The Old Pueblo lost one of its most talented stalwart local musicians this week. Stefan George, a genre melding blues guitarist, passed just two months shy of his 63rd birthday. According to longtime friend, TW contributor and fellow musician, Jim Lipson, George's impact on music will probably take years to really fully comprehend.
"When people get around to cataloging and archiving his music, they're going to be blown away," Lipson says. "I know it's cliche, but he really is one of those immense talents that never got the attention they deserved."
In the late '80s and early '90s, George and Lipson played together in the band Brain Damage Orchestra for six years, and the two men have collaborated as musicians and friends ever since. More recently, Lipson, along with Tucson Kitchen Musician's Association, made sure George was a Tucson Folk Fest headliner. Lipson comments that George's musical prowess extended beyond blues into folk, rock, bluegrass, reggae, ska, swing and zydeco. George was also a member of many local bands in his time in Tucson.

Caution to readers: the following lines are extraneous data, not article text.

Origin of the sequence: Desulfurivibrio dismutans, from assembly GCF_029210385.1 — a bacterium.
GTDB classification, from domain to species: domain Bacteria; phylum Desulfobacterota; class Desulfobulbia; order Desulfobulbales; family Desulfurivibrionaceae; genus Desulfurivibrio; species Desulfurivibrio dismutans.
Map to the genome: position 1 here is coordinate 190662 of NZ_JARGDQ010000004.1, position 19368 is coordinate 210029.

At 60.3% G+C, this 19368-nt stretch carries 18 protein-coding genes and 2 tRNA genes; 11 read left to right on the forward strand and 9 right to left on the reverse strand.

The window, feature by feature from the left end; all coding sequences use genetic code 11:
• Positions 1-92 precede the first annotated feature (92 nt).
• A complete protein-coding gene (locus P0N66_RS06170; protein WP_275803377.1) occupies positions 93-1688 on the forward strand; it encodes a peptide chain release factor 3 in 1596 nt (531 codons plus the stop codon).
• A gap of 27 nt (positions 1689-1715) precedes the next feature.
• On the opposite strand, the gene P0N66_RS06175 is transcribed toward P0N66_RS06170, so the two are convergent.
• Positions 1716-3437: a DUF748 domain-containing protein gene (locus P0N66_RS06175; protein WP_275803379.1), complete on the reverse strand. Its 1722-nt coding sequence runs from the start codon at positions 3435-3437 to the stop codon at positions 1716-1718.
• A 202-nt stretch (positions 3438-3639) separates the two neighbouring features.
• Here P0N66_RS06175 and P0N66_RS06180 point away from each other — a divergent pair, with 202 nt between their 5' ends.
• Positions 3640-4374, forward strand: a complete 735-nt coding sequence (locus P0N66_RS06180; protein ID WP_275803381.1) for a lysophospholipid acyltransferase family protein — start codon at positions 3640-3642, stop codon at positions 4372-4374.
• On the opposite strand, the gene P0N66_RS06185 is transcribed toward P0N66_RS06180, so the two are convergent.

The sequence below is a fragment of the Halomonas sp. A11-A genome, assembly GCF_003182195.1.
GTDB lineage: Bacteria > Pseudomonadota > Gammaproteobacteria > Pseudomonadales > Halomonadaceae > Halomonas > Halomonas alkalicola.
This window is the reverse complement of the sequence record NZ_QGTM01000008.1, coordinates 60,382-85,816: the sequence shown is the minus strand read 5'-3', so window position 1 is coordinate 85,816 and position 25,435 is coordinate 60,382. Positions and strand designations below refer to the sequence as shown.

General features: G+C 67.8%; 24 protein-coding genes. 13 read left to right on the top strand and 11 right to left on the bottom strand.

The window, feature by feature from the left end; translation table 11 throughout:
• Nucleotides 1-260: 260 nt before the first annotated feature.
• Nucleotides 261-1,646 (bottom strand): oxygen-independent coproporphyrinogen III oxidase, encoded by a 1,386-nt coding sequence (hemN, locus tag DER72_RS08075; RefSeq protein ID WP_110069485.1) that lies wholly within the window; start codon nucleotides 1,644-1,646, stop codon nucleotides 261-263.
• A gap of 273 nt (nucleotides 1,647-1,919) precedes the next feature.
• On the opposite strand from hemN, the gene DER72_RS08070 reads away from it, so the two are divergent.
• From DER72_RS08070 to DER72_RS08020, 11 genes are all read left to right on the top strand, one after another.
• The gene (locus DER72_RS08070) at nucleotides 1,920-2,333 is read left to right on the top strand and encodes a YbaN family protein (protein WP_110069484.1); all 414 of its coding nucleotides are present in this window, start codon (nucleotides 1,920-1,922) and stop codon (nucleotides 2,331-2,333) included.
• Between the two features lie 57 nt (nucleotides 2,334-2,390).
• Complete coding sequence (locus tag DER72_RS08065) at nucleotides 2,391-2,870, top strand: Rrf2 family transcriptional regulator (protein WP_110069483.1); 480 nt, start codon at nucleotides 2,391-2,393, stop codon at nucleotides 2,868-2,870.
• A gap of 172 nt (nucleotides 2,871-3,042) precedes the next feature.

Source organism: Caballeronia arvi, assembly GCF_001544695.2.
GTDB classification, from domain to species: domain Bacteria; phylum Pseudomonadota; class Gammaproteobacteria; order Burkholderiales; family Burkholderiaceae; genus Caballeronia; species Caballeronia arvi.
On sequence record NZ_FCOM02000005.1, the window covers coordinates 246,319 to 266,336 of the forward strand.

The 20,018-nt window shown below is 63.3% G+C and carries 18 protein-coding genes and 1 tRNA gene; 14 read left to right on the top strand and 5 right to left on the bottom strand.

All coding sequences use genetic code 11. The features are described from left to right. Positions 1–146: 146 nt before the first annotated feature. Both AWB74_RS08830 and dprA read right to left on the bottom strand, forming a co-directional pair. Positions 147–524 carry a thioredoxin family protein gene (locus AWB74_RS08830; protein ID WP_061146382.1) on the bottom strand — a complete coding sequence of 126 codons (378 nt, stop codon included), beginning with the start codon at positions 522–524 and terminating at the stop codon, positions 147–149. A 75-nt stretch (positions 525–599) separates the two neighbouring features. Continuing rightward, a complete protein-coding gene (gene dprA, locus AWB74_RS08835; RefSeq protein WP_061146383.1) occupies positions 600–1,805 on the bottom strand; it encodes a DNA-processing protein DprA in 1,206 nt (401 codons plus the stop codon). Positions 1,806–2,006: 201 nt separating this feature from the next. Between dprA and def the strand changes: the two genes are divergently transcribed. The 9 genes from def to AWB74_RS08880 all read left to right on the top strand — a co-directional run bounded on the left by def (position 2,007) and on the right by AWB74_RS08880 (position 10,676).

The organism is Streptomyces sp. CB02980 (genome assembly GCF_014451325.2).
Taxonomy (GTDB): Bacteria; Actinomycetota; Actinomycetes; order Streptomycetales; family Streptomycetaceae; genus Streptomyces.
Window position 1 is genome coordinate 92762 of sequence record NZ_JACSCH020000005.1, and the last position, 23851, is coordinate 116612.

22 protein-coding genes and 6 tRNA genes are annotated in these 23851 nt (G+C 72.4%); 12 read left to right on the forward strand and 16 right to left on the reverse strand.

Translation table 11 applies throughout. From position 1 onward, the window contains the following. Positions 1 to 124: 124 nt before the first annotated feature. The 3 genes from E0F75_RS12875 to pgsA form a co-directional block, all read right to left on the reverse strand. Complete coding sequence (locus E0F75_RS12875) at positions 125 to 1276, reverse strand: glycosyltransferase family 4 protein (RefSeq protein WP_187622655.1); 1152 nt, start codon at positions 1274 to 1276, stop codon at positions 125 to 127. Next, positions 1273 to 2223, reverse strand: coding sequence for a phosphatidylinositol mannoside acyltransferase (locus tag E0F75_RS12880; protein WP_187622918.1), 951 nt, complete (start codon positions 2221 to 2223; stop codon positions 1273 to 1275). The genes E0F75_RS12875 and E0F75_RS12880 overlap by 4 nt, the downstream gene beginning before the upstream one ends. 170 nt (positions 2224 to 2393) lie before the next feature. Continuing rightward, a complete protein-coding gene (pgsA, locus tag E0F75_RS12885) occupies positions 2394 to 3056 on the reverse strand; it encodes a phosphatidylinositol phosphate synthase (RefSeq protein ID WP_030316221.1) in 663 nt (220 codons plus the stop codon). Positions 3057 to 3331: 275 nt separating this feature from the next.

"He's not just a blues player, but a truly prolific musician," Lipson says. "He was a major talent—not just for Tucson."
George was also a staple at several local venues, including, until very recently, La Cocina. La Cocina bartender and fellow musician Steven Romo described George's personal impact via Facebook:
I just heard that Stefan George passed away. I'll never forget our conversation over whiskey about music, women, and life. You were always a stand out gentleman. You will be heavily missed.
George's reach, in terms of genre, generation and more, already has people talking about how best to honor him. Lipson says he wouldn't be surprised if HoCo Fest, TKMA and the Tucson Blues Hall of Fame (of which George was a member) all opted to honor him in different ways.
"It would be great to see musicians take the time to really learn his songs and pay tribute that way," he says. "I think everybody wants to do something, and I don’t think doing just one night could really cover it."
Lipson says George was found in his home by a neighbor.
"I'm not sure at this point what happened," Lipson says. "He had been in failing health for the last several months."
George is survived by his son, Josh Kelly, who is traveling from Vermont to plan services. Although "a celebration of George's life," as Lipson puts it, has yet to be scheduled, we will update you on information regarding services for George as it becomes available.
Until then, let's take a moment to listen to this legendary Tucson musician: